Proving that ‘distinctive’
trumps ‘different’ every time
When wethepeople were tasked by DSM to create a new campaign idea for recyclable paper coatings (think spray tans for paper and cardboard), we put a lot of energy into creating a campaign that would really stand out from the competition and the traditional communication norms usually seen in the print and packaging industry.
First, we shifted our thinking away from the product and the end customers’ needs and met them somewhere in the middle. Here’s why.
Paper and card with non-recyclable coatings often can’t be recycled, despite the coating only accounting for around 5% of the overall packaging. But coatings play a vital role in protecting food products like tasty burgers and sandwiches (yum) and even boring old salads (hmmmm).
Our campaign focused on how our client’s recyclable coatings could make all the packaging recyclable and would give it a second life. So we had lots of different packaging types describe how they would like to be reincarnated as slightly tongue-in-cheek versions of themselves.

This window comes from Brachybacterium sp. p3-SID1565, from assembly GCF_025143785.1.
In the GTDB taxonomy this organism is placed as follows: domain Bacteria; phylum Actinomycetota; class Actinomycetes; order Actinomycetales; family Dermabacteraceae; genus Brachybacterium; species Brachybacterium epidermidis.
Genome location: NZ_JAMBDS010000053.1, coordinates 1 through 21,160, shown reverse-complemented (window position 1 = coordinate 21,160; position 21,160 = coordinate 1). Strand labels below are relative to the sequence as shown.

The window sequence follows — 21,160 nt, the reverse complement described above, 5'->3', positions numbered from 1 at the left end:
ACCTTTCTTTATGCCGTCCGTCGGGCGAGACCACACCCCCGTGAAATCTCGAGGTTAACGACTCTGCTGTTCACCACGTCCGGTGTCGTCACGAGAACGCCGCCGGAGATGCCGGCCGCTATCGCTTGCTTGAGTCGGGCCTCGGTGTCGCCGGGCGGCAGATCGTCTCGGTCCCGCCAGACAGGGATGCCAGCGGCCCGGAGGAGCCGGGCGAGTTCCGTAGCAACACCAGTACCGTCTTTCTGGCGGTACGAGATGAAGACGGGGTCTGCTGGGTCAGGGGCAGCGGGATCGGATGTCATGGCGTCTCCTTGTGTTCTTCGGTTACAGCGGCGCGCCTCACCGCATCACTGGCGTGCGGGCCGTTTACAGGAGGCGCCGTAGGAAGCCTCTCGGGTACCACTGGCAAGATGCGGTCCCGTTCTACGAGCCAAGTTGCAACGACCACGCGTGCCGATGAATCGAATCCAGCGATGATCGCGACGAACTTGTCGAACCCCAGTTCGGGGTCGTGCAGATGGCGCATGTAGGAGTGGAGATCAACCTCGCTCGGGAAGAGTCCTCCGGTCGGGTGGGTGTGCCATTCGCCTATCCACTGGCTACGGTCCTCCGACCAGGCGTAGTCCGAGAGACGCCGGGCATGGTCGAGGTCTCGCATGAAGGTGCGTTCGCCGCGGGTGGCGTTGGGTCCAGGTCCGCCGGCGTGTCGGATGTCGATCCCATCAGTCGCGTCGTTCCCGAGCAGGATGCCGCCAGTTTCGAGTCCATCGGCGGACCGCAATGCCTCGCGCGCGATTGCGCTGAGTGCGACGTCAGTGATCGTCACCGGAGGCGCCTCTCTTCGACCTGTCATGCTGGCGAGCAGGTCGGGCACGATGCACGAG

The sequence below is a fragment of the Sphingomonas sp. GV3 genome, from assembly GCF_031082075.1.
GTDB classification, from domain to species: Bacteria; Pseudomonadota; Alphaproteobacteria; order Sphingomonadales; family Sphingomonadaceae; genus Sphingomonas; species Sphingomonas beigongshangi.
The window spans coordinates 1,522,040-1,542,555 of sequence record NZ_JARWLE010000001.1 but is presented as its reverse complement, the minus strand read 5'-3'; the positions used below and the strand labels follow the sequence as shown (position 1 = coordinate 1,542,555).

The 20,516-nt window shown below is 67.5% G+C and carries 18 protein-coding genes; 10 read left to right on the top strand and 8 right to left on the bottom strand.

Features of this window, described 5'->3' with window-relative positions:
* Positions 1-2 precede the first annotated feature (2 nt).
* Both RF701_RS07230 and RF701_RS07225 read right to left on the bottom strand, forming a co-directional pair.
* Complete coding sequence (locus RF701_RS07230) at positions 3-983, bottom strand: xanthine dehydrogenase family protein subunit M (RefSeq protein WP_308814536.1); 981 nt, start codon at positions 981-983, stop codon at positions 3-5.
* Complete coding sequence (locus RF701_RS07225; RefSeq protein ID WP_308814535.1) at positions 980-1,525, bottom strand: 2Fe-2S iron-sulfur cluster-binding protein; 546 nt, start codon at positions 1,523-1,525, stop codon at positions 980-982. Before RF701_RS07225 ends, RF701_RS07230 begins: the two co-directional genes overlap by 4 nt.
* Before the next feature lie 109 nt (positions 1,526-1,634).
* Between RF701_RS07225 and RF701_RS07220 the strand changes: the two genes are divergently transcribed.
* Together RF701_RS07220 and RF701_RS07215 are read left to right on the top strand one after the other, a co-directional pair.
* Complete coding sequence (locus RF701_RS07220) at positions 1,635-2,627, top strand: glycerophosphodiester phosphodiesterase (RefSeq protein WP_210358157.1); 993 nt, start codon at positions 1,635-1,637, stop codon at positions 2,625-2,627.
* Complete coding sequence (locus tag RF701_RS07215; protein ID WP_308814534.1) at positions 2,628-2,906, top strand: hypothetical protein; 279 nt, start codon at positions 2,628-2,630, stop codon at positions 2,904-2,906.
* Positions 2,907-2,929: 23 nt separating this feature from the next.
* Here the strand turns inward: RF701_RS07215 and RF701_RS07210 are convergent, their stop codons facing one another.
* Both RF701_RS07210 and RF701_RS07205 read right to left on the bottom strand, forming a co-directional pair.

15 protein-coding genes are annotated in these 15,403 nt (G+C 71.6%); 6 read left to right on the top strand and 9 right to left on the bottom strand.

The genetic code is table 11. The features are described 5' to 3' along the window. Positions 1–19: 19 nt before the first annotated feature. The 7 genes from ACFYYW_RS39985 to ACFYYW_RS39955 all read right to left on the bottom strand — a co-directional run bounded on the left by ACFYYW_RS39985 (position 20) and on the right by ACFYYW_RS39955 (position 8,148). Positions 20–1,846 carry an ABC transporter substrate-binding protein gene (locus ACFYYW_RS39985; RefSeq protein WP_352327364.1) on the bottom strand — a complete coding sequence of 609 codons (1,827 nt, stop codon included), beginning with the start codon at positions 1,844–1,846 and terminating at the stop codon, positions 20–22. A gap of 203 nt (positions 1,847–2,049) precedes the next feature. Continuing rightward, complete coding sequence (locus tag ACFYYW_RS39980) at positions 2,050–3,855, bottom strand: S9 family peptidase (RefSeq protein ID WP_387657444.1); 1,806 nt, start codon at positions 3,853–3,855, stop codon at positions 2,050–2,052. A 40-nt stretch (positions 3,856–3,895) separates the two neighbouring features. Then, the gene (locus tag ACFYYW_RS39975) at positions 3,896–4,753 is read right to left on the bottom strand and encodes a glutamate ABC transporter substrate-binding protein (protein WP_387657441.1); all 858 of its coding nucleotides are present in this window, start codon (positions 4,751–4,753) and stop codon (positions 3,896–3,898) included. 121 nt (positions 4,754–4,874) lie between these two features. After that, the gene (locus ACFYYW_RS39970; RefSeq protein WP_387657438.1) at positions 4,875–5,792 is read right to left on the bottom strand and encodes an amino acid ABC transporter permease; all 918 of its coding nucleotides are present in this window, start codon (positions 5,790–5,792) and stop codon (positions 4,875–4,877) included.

A bucket for fried chicken wanted to come back as an egg carton. A pizza box wanted to come back as postcards from Italy. An ice cream carton wanted to come back as a diet planner and a burger box wanted to come back as a vegetarian cookbook.
There were many more in our minds, but you get the idea.
So how did we take the work from different to distinctive?
Three ways really:
- Our thinking and decision to shift from the usual product or customer focus
- The idea itself, which came out of this creative focus
- The way we executed each route, such as the imagery, the bold language and the unconventional typefaces
Latest figures show that the campaign delivered 200%+ more leads than we originally (and optimistically) forecast.
If we’d just been different with this campaign, we would probably have hit our targets. Shifting our thinking to make the work truly distinctive has clearly made a tangible difference.
We know that being distinctive in this way appeals to the side of the brain that loves new things and welcomes the different. So it can really help ideas and messages to stick in people’s minds. On top of that, it drives action and compels people to share what they’ve learnt. These are all things that ‘different’ alone often can’t achieve.
How could shifting to more distinctive communications help your brands?